A major part of writing a white paper is interviewing subject matter experts and professionals. For this, you’re going to need strong interviewing skills. Whether it’s a virtual interview or an in-person one, the ability to do a really good interview is critical to writing a good white paper.
6. Organization and time management
Setting up interviews, writing up a draft, researching, editing, all of these things can overwhelm you if you aren’t organized. Strong organizational and time management skills are therefore very important if you want to write a white paper.
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Benefits of writing white papers for freelancers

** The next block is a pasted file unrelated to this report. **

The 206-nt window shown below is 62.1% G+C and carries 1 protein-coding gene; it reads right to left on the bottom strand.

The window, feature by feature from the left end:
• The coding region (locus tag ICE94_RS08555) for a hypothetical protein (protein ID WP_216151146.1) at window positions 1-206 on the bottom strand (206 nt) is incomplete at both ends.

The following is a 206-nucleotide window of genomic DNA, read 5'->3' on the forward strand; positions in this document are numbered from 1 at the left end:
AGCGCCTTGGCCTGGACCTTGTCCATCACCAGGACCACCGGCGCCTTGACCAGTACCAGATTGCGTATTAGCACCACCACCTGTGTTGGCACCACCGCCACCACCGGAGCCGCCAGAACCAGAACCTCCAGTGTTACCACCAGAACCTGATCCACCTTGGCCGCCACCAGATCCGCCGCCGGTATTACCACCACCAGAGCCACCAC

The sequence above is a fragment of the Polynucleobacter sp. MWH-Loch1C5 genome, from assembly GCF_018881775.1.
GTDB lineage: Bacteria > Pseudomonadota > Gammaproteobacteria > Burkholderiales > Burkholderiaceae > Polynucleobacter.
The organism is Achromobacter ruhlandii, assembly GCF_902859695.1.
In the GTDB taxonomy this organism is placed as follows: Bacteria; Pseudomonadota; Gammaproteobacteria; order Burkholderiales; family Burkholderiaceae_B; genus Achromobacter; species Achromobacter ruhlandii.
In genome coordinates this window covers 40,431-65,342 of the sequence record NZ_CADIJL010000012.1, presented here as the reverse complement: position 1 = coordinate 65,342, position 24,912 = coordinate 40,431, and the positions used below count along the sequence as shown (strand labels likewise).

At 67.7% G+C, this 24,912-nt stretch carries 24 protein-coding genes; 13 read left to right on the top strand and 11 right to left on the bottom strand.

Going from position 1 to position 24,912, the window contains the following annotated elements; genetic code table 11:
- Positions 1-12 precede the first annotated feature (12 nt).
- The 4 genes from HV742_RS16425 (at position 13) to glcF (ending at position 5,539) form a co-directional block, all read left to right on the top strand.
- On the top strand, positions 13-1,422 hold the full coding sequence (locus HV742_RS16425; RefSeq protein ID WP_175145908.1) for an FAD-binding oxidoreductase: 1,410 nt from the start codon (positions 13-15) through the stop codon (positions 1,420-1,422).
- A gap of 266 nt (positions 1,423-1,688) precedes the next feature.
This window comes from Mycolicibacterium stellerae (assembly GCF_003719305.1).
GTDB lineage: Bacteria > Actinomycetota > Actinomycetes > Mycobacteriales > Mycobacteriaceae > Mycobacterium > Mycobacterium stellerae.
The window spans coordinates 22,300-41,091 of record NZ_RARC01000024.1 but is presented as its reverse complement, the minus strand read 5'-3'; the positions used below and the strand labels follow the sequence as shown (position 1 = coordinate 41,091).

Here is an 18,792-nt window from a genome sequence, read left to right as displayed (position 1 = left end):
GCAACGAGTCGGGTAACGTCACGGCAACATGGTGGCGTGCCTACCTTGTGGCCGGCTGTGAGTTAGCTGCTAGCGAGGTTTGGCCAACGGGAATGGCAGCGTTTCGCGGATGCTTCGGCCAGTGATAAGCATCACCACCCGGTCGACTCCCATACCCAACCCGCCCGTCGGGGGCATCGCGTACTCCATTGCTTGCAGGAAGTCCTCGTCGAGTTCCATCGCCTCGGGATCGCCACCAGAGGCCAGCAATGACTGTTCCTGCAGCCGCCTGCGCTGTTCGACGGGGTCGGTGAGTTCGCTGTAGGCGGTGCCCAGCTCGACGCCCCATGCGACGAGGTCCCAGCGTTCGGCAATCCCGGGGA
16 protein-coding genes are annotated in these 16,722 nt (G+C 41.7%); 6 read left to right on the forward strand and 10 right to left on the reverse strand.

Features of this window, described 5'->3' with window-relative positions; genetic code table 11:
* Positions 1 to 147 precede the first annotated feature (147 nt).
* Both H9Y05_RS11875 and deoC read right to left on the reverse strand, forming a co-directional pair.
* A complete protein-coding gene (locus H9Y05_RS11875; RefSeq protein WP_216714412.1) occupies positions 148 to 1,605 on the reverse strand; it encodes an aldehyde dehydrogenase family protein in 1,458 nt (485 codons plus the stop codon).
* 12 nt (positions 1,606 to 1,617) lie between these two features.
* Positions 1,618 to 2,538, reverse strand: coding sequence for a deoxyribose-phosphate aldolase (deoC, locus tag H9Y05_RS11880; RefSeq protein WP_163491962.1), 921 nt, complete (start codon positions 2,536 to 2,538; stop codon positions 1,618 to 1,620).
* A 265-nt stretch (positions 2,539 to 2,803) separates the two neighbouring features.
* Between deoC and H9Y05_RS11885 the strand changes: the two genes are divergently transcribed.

The main benefit of writing white papers for freelancers is that it has the ability to showcase your expertise to potential clients. You establish yourself as an authority and expert in your field and are able to showcase your skills and potential to solve any problems that clients may have.
White papers also have the ability to increase your visibility as a freelancer and can help you get access to notable people within your own industry. It can also help set you apart from other freelancers and give you an edge over your competition.
Because of their general length, whitepapers usually attract people who are genuinely interested in the topic you are writing about. This means that the people reading your white papers are experts and decision-makers and thus call upon you when and if they need a freelancer.
Writing a white paper: The 3 main steps
1. Do in-depth, objective research